Library board votes to consider all-new construction

If the community agrees to back the effort, the Sequim Library will be getting a significant makeover in coming years.

On Feb. 22, the North Olympic Library System’s board of trustees unanimously agreed with an ad hoc committee’s recommendation to pursue all new construction — rather than a major remodel — as it looks into expanding the facilty off of North Sequim Avenue.

A ballot proposal could go to voters as early as the November General Election, according to a NOLS expansion project timeline.

Margaret Jakubcin, Library Director of the North Olympic Library System, said the committee that studied two primary options — remodel versus new construction — opted for a rebuild over a remodel when they saw how similar the projected costs are.

Cost estimates provided by NOLS indicate new construction is about 10 percent more than remodeling the facility. Staff estimates that, for comparison, a 15,000-square-foot “reused” (remodeled) building would cost about $9.6 million while a newly-constructed building of that size would cost about $10.4 million. At 17,000-square feet, a “reused” facility would cost about $10.66 million, while new construction of the same size would cost about $11.7 million.

“I was struck by how close the two options are (in terms of cost),” board of trustees president Mark Urnes said last week.

“It (new construction) seems to be the fiscally responsible option,” trustee Betty Gordon said.

Other board of trustee members Elaine Fredrickson, Jennifer Pelikan and Clea Rome agreed in unanimously approving staff to pursue the new construction option.

Because of the odd shape of the current facility on the lot, Jakubcin said, the major remodel option would necessitate some demolition of the walls.

The remodel option would also include a number of compromises and lacks some key features staff would like to change about the current building, such as the parking layout and access to drive-by book drops.

“Option 2 is a clean slate,” Jakubcin said.

Both options would mean library services would be moved off the property while construction is completed.

“The total project costs are up in the air; anything we’re voting on tonight is not locked in,” Gordon said.

In late March or early April, the board’s trustees will consider a ballot proposal for a bond, Jakubcin said. The plan would be voters would have to approve two measures: one, to create a special district in which voters would be asked to support the expansion — roughly the same boundaries as the Sequim School District — and second, the bond itself, which would necessitate a 60 percent super majority to receive approval.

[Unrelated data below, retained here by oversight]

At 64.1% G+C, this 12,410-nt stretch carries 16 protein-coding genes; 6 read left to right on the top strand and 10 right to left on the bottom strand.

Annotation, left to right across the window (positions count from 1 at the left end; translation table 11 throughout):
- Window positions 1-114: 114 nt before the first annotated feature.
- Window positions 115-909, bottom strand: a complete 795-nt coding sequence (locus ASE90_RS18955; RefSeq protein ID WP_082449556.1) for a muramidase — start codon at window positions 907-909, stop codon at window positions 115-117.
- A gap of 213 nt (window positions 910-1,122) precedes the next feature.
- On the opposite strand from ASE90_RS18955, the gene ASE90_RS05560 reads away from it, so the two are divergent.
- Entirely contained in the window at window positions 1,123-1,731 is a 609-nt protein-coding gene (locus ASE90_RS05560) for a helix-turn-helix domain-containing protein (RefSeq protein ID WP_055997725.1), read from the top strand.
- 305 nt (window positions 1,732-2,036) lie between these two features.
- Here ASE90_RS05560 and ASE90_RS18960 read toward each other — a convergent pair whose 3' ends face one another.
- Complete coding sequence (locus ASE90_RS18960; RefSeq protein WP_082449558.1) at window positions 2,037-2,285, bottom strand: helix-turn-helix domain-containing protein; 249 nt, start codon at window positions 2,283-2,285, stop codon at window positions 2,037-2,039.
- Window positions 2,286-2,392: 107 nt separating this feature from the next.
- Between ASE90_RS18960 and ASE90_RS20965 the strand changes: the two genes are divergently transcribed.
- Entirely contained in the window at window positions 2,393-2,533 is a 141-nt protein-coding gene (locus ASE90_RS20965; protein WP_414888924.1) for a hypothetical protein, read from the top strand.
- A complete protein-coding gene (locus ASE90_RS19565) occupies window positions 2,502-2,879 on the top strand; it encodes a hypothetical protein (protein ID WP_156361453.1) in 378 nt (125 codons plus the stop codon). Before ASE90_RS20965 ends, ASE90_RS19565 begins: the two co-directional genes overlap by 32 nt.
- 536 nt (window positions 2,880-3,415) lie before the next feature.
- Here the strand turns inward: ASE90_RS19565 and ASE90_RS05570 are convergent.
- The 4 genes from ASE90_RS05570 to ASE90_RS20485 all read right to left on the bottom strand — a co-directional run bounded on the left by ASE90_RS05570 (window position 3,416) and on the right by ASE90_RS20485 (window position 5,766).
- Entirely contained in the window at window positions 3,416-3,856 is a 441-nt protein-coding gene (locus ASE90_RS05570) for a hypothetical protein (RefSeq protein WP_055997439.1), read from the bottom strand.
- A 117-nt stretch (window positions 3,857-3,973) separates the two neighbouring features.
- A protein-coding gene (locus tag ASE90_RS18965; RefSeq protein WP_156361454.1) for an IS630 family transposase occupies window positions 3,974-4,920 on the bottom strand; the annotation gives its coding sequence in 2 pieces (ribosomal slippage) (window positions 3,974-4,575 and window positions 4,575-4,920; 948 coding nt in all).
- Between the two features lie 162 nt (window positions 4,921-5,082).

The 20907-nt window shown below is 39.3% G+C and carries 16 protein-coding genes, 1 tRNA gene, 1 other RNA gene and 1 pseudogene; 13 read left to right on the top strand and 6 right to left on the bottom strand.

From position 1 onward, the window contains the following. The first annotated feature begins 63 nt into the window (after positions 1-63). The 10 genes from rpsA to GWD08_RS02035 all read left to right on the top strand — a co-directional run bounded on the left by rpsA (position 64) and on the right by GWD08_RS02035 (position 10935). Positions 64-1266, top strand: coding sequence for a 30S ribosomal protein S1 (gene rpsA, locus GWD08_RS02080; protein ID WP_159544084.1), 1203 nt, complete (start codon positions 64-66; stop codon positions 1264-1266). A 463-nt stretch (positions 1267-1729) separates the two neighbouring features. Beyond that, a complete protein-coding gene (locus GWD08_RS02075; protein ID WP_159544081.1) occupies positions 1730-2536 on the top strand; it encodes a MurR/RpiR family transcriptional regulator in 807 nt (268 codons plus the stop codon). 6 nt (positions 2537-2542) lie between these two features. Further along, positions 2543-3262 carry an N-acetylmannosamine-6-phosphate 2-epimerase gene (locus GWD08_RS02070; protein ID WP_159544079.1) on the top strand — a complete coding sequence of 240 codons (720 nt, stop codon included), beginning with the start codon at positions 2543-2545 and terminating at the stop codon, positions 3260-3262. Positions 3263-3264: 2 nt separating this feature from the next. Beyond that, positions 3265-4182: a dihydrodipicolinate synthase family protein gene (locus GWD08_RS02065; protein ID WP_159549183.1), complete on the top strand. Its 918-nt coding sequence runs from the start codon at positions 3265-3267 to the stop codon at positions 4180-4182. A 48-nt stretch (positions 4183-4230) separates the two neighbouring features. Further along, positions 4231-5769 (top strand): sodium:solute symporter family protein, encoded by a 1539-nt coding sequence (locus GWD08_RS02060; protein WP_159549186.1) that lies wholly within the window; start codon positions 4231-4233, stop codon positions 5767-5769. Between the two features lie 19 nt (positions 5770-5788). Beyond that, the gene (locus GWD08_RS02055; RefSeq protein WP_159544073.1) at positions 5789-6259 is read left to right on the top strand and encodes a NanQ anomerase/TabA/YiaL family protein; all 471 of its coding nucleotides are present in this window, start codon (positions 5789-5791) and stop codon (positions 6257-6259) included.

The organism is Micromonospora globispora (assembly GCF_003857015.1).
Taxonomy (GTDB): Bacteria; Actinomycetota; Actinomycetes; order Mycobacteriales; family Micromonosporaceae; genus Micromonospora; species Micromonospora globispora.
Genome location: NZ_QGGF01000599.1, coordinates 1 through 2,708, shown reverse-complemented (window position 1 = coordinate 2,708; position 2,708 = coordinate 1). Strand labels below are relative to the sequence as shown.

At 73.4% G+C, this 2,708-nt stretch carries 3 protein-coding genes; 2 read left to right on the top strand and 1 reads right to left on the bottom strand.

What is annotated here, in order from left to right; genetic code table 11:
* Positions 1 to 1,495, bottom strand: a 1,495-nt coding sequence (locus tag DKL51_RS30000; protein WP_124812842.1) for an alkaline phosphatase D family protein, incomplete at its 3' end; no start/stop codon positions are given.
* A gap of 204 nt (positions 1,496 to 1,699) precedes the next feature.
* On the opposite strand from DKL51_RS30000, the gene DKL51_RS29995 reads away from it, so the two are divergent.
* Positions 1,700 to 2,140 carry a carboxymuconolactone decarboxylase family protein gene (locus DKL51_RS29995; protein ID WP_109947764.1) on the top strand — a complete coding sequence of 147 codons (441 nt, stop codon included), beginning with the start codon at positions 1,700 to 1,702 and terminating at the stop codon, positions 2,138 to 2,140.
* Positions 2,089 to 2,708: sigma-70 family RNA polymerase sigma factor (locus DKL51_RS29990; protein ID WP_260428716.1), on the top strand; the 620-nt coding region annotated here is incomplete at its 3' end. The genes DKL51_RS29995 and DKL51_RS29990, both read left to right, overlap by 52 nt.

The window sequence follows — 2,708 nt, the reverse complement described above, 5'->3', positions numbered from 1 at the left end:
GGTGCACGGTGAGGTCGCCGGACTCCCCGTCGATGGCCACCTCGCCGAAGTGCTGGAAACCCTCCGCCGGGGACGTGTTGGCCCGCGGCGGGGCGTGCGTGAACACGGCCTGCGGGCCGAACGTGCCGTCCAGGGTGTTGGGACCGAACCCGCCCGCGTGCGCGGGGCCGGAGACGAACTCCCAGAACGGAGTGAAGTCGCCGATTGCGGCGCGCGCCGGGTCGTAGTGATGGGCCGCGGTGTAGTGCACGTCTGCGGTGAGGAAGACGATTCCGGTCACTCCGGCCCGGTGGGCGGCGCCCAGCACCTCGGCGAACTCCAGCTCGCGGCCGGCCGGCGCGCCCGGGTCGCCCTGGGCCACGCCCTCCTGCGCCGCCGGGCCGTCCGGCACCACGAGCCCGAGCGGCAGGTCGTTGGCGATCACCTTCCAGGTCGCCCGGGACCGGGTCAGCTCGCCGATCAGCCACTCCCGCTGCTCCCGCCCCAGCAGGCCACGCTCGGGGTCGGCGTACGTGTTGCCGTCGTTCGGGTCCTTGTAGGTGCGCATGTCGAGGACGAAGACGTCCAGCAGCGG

The board of trustees will have another public meeting in Sequim prior to a decision about a ballot measure, Jakubcin said.

The library system funded a feasibility study in 2013 and 2014 to examine costs toward a major expansion of the Sequim facility. The push for expansion stepped up about a year-and-a-half ago when library officials and officials from the design firm SHKS Architects began making presentations with community groups in order to gauge design preferences and answer questions about expansion options.

An ad hoc Sequim expansion committee was assembled to consider information provided by SHKS Architects, one that included library management personnel and two NOLS trustees who serve as the Board of Trustees’ liaisons to the Sequim Expansion Project, as well as four community at-large participants.

Sequim has had a public library in some form since 1936, according to library officials. Sequim joined what eventually became the North Olympic Library System in 1947. The structure that now stands at 630 N. Sequim Ave. was built in 1983 and is about 6,000 square feet in size — about five times smaller than the Port Angeles Library at 2210 S. Peabody St.

In addition to resources such as books, CDs, DVDs and a computer lab, the Sequim Library is home to various community-oriented programs such as adult book discussion groups, Art in the Library, poetry walks, the Summertime Music! outdoor concert series, youth coding camps, documentary film screenings, Battle of the Books and Humanities Washington, among others — plus several programs the library system is involved outside of its brick-and-mortar facilities.

For more information, visit, or contact Jakubcin at 360-417-8500, x7714 or via email to

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